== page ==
Girls only? Not so says gymnastics coach

  • Max Blakeney is watched on the rings by coach Duke Nelligan at the Bermuda Gymnastics Association's training centre in Southside.

    Max Blakeney is watched on the rings by coach Duke Nelligan at the Bermuda Gymnastics Association's training centre in Southside.
    (Photo by Mark Tatum)


Bermuda Gymnastics Association head coach Duke Nelligan is out to dispel the misconception that gymnastics is a sport primarily for girls.

Attracting boys to a minority sport on an Island already dominated by football and cricket is no easy task, admits Nelligan, especially when many still view gymnastics as a strictly female domain.

But, considering male gymnasts are pound for pound among the strongest of all Olympic athletes, Nelligan is confident of readdressing that falsehood.

At present, the BGA have around a dozen youngsters, mostly aged between 5-10, in their boys' programme, training once a week at the Southside national training centre.

With the help of his enthusiastic team of coaches, Nelligan is confident of increasing that number over the next few years: a commitment underscored by their aim to enter a male team in an international event for the first time at the 2013 Island Games in Bermuda.

“I wouldn't say we started the boys' programme,” said Nelligan, who arrived on the Island around two years ago. “There has been boys in the BGA programme for a long time although never with the intention of competing.

“Our intention is to have boys ready for the Island Games in 2013. Our little guys will all still be way too young but we have a couple of older guys who we believe we can have ready for the Island Games.”

While their female counterparts are more psychologically and physically ready for structured training, Nelligan likes to keep a more ‘rough and tumble' element to the boys' activities.

However, he admits he has to dig a little deeper into his box of coaching tricks to maintain the interest and motivation of the boys in their programme.

“Gymnastics has a connation of being girlie until you see what actually happens: that's a big a misconception,” said Nelligan. “Boys are wired different to girls; they are sensory children.

“When they come in, the first thing they want to do is see what causes the tingle; they are constantly pushing the envelope.

“What I do is make it more masculine for them, so we don't start off with rigid gymnastics, we start them off on the tumble track before getting them doing hand springs and backflips.”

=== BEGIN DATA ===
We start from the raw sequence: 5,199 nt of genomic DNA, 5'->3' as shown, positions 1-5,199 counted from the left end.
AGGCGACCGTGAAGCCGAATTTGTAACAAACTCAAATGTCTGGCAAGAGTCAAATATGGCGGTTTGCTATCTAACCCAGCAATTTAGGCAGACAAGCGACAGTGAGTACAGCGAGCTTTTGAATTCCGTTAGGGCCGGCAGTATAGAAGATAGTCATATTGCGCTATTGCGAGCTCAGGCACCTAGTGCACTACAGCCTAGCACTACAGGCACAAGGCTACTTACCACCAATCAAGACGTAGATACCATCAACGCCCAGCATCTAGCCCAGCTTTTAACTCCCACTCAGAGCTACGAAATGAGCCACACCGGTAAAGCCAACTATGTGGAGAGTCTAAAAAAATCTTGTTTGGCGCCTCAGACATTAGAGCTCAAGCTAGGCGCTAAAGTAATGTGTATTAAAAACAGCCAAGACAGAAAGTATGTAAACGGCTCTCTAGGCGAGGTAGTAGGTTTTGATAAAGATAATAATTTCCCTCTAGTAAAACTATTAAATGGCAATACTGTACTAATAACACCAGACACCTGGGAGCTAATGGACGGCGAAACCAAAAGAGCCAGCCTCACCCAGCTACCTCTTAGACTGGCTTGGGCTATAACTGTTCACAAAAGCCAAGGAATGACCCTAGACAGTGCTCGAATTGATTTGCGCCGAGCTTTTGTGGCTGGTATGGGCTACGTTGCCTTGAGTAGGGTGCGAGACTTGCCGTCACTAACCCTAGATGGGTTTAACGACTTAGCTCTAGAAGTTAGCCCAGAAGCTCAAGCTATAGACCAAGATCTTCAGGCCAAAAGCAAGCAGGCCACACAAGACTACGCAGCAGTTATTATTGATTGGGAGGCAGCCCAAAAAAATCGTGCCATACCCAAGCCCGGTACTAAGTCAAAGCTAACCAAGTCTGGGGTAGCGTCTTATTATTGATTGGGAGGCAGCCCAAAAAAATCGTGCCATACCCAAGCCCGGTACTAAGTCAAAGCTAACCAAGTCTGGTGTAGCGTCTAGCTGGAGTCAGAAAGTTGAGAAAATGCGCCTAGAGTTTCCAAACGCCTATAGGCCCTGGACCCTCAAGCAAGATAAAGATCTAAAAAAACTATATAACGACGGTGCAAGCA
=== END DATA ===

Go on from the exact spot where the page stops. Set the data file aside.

The jungle gym-looking apparatus inside the BGA's revamped training centre may initially attract some thrill-seeking young boys to the sport. But as they mature, Nelligan foresees many of them becoming more competitive and developing aspirations to represent the Island at international competitions.

He also believes the skills they learn through gymnastics will enable them become better all-round athletes, especially in track and field where there's a natural skill-set crossover.

“In the past I've had track and field coaches come and raid me for pole vaulters,” said the former University of Maryland head coach.

“Now Bermuda been known in track and field corners for jumpers and I really think gymnastics can open up avenues into other sports for our youngsters.

“We need to become one community and help each other. The children in our programme are almost like a homogenic group and are all fairly short, compact, quick.

“They are also very strong through the gluts and hamstrings, so they're basically jumpers.”

The biggest feather in the BGA's cap in terms of developing their boys' programme could be the new $50,000 Loose Foam Pit, which they hope to unveil at their in-house meet on Saturday.

Nelligan describes their latest training device as crucial in terms of raising the sport locally to another level and will enable them to host meets for up to 1,000 competitors.

“I think the Loose Foam Pit is the key. We can put a trapeze over it, we can put rings over it and all the men's and women's events will funnel into it,” said Nelligan.

“The first time they do a world class skill they can do it without worrying about falling. Now we have this training tool our youngsters will be able to expand and do things they never thought possible.”

Nelligan said the BGA held numerous fundraising jumpathons to help cover the costs of the Loose Foam Pit as well as receiving funding from the Department of Youth and Sport and local companies

“This device is crucial for us. We've been talking about making growth for while I now feel it's starting to happen,” he added.

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Published Nov 9, 2011 at 8:12 am (Updated Nov 9, 2011 at 8:09 am)

Girls only? Not so says gymnastics coach

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